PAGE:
Will the electric car 'really take off' this time?
Apr 26, 2017
Uber says it will launch flying taxis in Texas and Dubai by 2020. It announced this at the Uber Elevate Summit in Dallas, Texas. Uber would need “between 500 and 1,000 flying cars for every big city... a multi-billion dollar market”. ** No wonder that aircraft builders committed themselves to developing eVTOL craft, electric aircraft that can takeoff and land vertically - among them: Airbus, Bell, AgustaWestland, Aurora, Embraer and 'newcomers' such as Lilium, Volocopter, Joby and Terrafugia.
More than half (and climbing) of the world's population resides in cities. They propel a country's economy. However, traffic tends to suffocate urban areas. Important is to find faster ways of transit, at least to the people who matter and care. Change of regulations is up to aviation authorities. Adapting them will work as an enabler of one of the most exciting, new industries (like they do with regard to developing self-driving cars). Generally, countries don't want to miss out on them. Click to see short intro on eVTOL's significance and potential.
People have been fantasizing about flying cars for ages. Seamless transit through the air or by road, whichever suits your needs or time schedule, is the huge, unexplored void between regular air travel and using passenger cars. Talking about new market potential... Here's a very likely scenario. It's a scenario that may appeal to both the aviation industry as well as to car makers. ‘Flying cars’ take a lot of time, money and engineering to develop. No combination turned out satisfactory so far. Why don’t we see the sort of progress the telecom industry has made over the past decade? Too complicated? What options are there? (click). What if we’d stop trying to squeeze two transport modes into one contraption? Drones may point us in a viable direction. If aviation authorities will allow parcel delivery drones (U.S. will probably be first), why not beef-up the rotors and airlift passengers? Electric rotor technology is constantly evolving, so are lightweighting and battery technology. If we expect cars to ‘2D-maneuver’ autonomously through dense city traffic... then it should be less of a problem to have rotor-equipped vehicles auto-pilot themselves through the air, where there’s lots of 3D space to maneuver. *Contrary to helicopters, no pilot (license) will be required. With VTOL craft, personalized air travel can be a lot cheaper **, more practical, safer, brought close(r) to your point of departure and destination, less noisy than 'choppers', even take up less space than the cheapest helicopter ($288k) on the market does, the Robinson R22. Click here. Expect authorities to designate air corridors, probably running parallel to freeways (click).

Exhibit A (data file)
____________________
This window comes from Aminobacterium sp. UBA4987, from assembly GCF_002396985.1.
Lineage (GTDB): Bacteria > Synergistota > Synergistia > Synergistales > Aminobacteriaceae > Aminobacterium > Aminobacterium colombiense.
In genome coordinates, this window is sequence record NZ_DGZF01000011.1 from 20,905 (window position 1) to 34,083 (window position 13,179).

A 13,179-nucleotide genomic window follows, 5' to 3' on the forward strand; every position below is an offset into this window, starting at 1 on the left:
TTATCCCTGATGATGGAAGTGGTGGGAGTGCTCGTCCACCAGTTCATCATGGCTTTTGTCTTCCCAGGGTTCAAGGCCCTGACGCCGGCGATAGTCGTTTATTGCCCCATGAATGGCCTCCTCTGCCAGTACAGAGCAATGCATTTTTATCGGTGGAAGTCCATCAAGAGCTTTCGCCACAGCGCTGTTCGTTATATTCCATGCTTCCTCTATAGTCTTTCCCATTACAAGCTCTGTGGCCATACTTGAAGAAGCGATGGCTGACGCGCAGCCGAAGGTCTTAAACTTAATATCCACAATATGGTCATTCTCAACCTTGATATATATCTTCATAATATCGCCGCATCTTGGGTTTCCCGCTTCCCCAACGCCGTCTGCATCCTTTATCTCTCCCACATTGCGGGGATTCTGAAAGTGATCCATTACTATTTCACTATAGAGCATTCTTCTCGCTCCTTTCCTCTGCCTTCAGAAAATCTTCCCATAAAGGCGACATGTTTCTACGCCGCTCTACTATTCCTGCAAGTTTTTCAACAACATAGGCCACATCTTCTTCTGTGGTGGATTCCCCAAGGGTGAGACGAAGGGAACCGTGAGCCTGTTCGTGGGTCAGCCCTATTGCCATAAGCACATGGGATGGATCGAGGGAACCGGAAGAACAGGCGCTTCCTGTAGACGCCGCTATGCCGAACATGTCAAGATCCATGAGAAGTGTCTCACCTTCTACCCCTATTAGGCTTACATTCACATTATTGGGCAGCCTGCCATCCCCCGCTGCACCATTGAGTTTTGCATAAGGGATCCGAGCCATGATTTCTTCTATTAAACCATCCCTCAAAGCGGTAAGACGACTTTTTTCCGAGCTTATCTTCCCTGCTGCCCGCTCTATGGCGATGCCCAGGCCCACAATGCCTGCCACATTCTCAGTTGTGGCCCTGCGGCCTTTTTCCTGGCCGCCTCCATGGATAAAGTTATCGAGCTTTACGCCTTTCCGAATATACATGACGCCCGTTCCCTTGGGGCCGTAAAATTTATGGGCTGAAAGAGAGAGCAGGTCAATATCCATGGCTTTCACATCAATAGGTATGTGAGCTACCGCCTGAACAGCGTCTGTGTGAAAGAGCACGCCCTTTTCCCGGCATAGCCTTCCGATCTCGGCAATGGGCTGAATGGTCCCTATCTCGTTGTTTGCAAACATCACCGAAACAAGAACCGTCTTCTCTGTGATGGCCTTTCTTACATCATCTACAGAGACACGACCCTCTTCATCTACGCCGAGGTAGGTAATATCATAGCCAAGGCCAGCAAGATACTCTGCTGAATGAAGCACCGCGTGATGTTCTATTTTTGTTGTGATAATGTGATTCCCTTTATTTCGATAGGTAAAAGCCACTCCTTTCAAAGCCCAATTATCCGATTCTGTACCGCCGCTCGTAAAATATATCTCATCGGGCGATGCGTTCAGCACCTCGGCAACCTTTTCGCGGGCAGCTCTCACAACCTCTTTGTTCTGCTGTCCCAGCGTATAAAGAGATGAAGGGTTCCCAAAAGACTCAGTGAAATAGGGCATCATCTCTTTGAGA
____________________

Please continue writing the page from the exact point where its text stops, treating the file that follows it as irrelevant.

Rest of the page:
"Separate what goes up from what goes horizontally" has distinct advantages over fixed two-in-one contraptions like the (click>) Terrafugia and PAL-V that usually need a runway to take off and land. Simple: ditch weight (battery-equipped rolling chassis) to become airborne, take off the rotors when you drive away. *** - The lighter the vehicle, the easier it is to achieve true VTOL capability (vertical takeoff and landing)
- Way easier to pass regulatory requirements as an aerial and as a road vehicle
- Swapping and servicing of components is easier; ditto the perfecting and upgrading of components
- There’s always matching transport (literally) awaiting the customer, fully charged
- Lower operating costs